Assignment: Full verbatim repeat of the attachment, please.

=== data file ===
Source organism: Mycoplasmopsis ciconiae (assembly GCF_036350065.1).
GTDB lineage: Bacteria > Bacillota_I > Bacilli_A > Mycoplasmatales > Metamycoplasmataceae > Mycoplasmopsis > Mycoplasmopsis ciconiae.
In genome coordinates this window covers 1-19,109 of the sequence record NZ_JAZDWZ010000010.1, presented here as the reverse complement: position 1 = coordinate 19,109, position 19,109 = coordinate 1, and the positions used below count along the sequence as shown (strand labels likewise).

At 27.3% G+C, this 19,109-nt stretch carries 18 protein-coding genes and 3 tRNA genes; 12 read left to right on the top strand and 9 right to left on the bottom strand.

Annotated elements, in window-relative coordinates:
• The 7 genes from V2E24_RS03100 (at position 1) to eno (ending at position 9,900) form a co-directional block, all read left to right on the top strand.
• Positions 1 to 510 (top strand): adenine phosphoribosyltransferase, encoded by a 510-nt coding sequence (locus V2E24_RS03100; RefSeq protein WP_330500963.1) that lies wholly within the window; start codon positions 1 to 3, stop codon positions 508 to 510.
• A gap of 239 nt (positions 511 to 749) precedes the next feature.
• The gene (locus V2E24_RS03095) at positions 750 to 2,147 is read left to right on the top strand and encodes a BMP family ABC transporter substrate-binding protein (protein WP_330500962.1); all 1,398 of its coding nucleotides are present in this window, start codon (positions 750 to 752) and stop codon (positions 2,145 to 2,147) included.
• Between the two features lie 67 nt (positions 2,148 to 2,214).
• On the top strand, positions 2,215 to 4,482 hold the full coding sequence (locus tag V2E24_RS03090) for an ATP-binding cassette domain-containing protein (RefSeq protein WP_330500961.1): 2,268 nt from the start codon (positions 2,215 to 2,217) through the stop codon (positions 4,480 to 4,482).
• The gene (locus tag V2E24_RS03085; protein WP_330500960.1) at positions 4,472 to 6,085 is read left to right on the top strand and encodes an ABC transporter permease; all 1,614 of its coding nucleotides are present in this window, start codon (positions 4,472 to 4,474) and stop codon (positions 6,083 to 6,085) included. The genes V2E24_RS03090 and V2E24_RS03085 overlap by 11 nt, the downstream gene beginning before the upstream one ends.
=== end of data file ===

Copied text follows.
Source organism: Mycoplasmopsis ciconiae (assembly GCF_036350065.1).
GTDB lineage: Bacteria > Bacillota_I > Bacilli_A > Mycoplasmatales > Metamycoplasmataceae > Mycoplasmopsis > Mycoplasmopsis ciconiae.
In genome coordinates this window covers 1-19,109 of the sequence record NZ_JAZDWZ010000010.1, presented here as the reverse complement: position 1 = coordinate 19,109, position 19,109 = coordinate 1, and the positions used below count along the sequence as shown (strand labels likewise).

At 27.3% G+C, this 19,109-nt stretch carries 18 protein-coding genes and 3 tRNA genes; 12 read left to right on the top strand and 9 right to left on the bottom strand.

Annotated elements, in window-relative coordinates:
• The 7 genes from V2E24_RS03100 (at position 1) to eno (ending at position 9,900) form a co-directional block, all read left to right on the top strand.
• Positions 1 to 510 (top strand): adenine phosphoribosyltransferase, encoded by a 510-nt coding sequence (locus V2E24_RS03100; RefSeq protein WP_330500963.1) that lies wholly within the window; start codon positions 1 to 3, stop codon positions 508 to 510.
• A gap of 239 nt (positions 511 to 749) precedes the next feature.
• The gene (locus V2E24_RS03095) at positions 750 to 2,147 is read left to right on the top strand and encodes a BMP family ABC transporter substrate-binding protein (protein WP_330500962.1); all 1,398 of its coding nucleotides are present in this window, start codon (positions 750 to 752) and stop codon (positions 2,145 to 2,147) included.
• Between the two features lie 67 nt (positions 2,148 to 2,214).
• On the top strand, positions 2,215 to 4,482 hold the full coding sequence (locus tag V2E24_RS03090) for an ATP-binding cassette domain-containing protein (RefSeq protein WP_330500961.1): 2,268 nt from the start codon (positions 2,215 to 2,217) through the stop codon (positions 4,480 to 4,482).
• The gene (locus tag V2E24_RS03085; protein WP_330500960.1) at positions 4,472 to 6,085 is read left to right on the top strand and encodes an ABC transporter permease; all 1,614 of its coding nucleotides are present in this window, start codon (positions 4,472 to 4,474) and stop codon (positions 6,083 to 6,085) included. The genes V2E24_RS03090 and V2E24_RS03085 overlap by 11 nt, the downstream gene beginning before the upstream one ends.